Ignoring the elephant in the room
Would you like to see a strategic planning meeting go down in flames, or any meeting for that matter? Forge ahead, even though you know you have some staff issues. If any key staff member is upset or has an outstanding problem, your strategic planning meeting may likely be disrupted. That person may sit in the meeting like a brooding elephant and finally blow his top and get the meeting off course.
The best way to handle staff concerns is to have a one-on-one discussion with every person who will be attending the strategic planning session. Give your employee the opportunity to voice issues or concerns privately. Make sure that you clarify that your intent is to clear up any problems that may inhibit his or her full participation during the strategy session.
Ending on a low note
You did it! You successfully made it all the way through your meeting. You accomplished everything you intended. You have the key pieces of your strategic plan in place. You’re feeling great. Everyone is slowly packing up their stuff and heading out the door, but you sense a feeling of exhaustion and maybe a little anxiety. You’re wondering why.
What just happened is you unintentionally ended your strategic planning meeting on a low note. In most cases, you have more to cover in your meeting than you have time for. You end up rushing the last part of the meeting to get it all done. I recommend, no matter where you are in your agenda, structuring the last half-hour to end on a high note by getting everyone excited about the new strategic direction.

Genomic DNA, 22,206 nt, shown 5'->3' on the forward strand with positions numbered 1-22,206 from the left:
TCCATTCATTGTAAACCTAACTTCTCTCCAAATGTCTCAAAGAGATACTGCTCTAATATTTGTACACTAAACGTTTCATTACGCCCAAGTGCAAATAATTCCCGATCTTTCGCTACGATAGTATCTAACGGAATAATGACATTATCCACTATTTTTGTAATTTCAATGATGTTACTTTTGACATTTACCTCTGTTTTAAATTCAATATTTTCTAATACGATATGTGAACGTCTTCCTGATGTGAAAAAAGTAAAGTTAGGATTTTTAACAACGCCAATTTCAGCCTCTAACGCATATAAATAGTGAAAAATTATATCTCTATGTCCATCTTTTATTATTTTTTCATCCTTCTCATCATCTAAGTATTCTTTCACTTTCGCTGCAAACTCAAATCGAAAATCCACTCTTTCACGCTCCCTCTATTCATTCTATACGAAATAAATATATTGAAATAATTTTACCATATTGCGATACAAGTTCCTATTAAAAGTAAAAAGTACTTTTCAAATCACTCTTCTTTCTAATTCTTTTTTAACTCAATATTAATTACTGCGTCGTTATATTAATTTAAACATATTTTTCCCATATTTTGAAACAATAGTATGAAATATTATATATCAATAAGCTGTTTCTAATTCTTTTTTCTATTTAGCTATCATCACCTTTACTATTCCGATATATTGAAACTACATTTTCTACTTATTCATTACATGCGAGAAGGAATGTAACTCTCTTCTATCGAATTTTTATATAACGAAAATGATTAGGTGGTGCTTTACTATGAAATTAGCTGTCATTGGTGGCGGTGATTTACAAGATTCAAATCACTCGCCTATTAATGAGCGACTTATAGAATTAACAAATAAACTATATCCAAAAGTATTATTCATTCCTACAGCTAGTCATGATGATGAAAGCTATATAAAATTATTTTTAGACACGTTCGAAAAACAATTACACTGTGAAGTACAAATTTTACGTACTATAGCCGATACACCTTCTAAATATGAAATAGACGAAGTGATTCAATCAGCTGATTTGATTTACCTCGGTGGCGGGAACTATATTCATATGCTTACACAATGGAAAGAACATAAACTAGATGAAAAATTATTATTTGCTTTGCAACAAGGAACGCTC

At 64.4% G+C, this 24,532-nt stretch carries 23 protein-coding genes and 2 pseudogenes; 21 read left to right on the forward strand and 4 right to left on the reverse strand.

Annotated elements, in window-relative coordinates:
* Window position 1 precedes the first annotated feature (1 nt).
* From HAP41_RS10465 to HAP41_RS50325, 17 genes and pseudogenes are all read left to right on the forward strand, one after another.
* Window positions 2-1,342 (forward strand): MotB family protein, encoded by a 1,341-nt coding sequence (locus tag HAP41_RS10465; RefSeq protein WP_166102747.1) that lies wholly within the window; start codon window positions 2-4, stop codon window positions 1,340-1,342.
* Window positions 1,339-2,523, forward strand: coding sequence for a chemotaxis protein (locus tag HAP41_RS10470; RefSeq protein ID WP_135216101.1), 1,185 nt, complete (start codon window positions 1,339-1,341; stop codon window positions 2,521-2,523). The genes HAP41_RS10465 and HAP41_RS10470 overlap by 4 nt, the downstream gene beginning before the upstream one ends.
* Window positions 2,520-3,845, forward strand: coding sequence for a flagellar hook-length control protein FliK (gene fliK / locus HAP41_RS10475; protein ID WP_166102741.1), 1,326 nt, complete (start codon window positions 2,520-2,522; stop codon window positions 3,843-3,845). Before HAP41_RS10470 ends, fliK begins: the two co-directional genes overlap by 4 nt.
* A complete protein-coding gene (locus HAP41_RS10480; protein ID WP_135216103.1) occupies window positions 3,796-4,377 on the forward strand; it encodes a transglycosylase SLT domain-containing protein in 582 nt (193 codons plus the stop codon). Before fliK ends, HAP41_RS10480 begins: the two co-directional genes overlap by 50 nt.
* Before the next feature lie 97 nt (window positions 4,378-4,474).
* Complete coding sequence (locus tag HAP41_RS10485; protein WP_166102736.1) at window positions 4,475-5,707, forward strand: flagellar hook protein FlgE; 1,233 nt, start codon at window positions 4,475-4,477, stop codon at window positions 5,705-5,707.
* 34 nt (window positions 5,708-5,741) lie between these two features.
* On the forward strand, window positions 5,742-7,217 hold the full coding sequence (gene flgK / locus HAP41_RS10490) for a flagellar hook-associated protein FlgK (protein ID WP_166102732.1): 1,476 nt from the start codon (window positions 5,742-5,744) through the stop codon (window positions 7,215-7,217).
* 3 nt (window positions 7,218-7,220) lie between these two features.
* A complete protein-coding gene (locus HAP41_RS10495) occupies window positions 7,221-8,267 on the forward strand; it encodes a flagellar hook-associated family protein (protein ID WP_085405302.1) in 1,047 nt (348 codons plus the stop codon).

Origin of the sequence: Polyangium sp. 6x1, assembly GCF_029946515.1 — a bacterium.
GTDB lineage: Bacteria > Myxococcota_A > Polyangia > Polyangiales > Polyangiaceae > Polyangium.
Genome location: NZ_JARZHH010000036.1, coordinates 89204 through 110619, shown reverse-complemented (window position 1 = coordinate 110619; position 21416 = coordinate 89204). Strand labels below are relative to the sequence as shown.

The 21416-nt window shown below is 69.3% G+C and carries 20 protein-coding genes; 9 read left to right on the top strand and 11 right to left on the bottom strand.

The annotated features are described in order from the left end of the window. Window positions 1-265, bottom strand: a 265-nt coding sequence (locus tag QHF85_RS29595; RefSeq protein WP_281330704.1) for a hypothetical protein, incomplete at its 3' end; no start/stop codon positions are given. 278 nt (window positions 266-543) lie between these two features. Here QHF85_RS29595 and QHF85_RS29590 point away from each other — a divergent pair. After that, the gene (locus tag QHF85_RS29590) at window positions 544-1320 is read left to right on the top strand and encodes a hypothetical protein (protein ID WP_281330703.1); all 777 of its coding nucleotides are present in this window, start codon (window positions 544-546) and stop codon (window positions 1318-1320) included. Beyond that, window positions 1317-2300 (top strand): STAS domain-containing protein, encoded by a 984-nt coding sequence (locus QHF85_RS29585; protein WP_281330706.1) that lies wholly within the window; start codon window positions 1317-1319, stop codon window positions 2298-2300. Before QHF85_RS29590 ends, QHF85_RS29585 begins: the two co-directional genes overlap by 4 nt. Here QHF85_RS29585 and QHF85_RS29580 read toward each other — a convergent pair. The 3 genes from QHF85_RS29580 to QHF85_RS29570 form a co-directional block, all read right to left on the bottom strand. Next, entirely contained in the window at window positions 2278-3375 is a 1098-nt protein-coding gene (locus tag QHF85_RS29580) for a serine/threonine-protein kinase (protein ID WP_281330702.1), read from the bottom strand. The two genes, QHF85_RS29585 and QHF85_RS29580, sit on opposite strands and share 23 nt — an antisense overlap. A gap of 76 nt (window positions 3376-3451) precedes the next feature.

Overlooking life after the meeting
It’s so easy to get wrapped up in planning for the meeting and the meeting itself, that follow-up is often overlooked. Committing time and resources to implementing the plan is almost more important than the plan itself. Don’t underestimate how much effort it takes to execute your plan. Here are a few tips:
Within a week after your strategic planning meeting, send out a timeline that contains the next steps and deadlines for completing the plan. Make sure to communicate this timeline to everyone in your organization so your employees know what is happening with the strategic planning process.
Send out the strategic plan on the deadline you set, regardless if it is complete or not. As with the previous tip, you reinforce the importance of the plan.
Post a visible result of the planning session in a common area. Items to post include your mission, vision, and values statements or a poster of your strategic plan.
Do not, under any circumstance, cancel the next meeting in your planning or implementation process. As the leader, you are responsible for setting the example that the strategic plan is important. Canceling a meeting signifies it is not important. After all, execution is arguably more important than the planning itself.
Here’s to holding your most successful strategic planning meeting ever. And, as a postscript, with a little tweaking these tongue-in-cheek tips can help you make all meetings more effective something everyone would appreciate.
Erica Olsen (Erica@m3planning.com) is a principal of M3 Planning, a strategic planning firm in Reno. Her company runs MyStrategicPlan.com, a web-based strategic planning system for small and medium businesses. She is also the author of the upcoming book Strategic Planning For Dummies.